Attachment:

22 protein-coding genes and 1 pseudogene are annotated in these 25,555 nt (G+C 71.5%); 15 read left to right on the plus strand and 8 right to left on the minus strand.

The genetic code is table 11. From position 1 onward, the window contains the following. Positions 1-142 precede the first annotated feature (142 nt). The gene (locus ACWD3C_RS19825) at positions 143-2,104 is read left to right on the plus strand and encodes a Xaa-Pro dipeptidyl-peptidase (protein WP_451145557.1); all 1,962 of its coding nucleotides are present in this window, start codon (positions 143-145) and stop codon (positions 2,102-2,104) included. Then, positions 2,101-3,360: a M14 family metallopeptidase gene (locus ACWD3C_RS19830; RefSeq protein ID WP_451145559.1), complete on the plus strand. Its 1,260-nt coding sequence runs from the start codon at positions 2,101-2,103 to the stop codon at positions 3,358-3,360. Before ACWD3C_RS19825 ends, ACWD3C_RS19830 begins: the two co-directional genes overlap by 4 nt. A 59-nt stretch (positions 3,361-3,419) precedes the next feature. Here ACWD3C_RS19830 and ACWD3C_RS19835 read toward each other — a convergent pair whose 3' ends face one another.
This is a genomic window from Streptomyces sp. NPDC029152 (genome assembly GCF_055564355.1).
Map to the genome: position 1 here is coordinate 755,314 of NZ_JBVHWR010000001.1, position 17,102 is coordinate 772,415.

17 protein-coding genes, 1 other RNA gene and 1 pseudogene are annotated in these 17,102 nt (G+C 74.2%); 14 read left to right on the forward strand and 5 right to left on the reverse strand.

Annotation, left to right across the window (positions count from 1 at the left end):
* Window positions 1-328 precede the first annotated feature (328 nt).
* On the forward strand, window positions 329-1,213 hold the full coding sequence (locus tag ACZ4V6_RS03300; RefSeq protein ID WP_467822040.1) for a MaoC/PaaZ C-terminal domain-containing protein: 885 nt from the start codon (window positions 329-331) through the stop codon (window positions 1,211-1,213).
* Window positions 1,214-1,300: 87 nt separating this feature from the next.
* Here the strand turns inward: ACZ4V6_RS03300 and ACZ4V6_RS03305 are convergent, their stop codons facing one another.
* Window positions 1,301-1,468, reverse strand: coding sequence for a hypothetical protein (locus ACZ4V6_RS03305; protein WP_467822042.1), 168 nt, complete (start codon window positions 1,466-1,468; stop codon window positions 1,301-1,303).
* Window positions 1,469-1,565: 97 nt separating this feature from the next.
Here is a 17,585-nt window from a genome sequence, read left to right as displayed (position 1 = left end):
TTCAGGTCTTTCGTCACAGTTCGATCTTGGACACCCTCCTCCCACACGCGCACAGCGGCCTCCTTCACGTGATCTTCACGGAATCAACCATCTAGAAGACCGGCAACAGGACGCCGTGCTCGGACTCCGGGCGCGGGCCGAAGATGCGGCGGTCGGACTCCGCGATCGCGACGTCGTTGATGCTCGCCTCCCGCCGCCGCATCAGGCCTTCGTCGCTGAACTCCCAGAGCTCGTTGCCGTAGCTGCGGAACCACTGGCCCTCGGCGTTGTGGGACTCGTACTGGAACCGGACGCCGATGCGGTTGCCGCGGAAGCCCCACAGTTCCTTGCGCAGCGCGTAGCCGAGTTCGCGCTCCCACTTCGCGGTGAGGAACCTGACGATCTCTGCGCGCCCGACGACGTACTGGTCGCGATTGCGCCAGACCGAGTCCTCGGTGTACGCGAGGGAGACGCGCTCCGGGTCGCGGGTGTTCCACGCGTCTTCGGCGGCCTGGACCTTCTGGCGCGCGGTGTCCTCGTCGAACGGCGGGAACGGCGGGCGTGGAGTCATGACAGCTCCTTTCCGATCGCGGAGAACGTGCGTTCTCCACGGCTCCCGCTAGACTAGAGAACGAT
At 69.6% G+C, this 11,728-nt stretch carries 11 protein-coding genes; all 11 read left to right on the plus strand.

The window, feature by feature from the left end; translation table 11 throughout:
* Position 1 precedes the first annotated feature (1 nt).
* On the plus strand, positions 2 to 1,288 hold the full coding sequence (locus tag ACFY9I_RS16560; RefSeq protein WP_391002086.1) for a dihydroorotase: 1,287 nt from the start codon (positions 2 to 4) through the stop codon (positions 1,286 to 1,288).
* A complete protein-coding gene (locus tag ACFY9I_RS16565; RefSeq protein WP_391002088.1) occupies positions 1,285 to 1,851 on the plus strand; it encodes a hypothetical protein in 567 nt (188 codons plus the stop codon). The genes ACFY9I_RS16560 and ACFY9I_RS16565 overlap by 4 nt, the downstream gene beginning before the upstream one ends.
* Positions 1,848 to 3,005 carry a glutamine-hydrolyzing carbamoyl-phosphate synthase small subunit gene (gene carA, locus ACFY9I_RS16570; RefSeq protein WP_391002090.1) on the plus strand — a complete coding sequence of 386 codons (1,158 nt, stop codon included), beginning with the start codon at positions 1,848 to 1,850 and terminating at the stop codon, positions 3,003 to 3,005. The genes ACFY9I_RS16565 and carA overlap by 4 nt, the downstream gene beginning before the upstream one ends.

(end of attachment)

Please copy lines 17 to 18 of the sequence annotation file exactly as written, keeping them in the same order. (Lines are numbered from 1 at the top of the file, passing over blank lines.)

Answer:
* Position 1 precedes the first annotated feature (1 nt).
* On the plus strand, positions 2 to 1,288 hold the full coding sequence (locus tag ACFY9I_RS16560; RefSeq protein WP_391002086.1) for a dihydroorotase: 1,287 nt from the start codon (positions 2 to 4) through the stop codon (positions 1,286 to 1,288).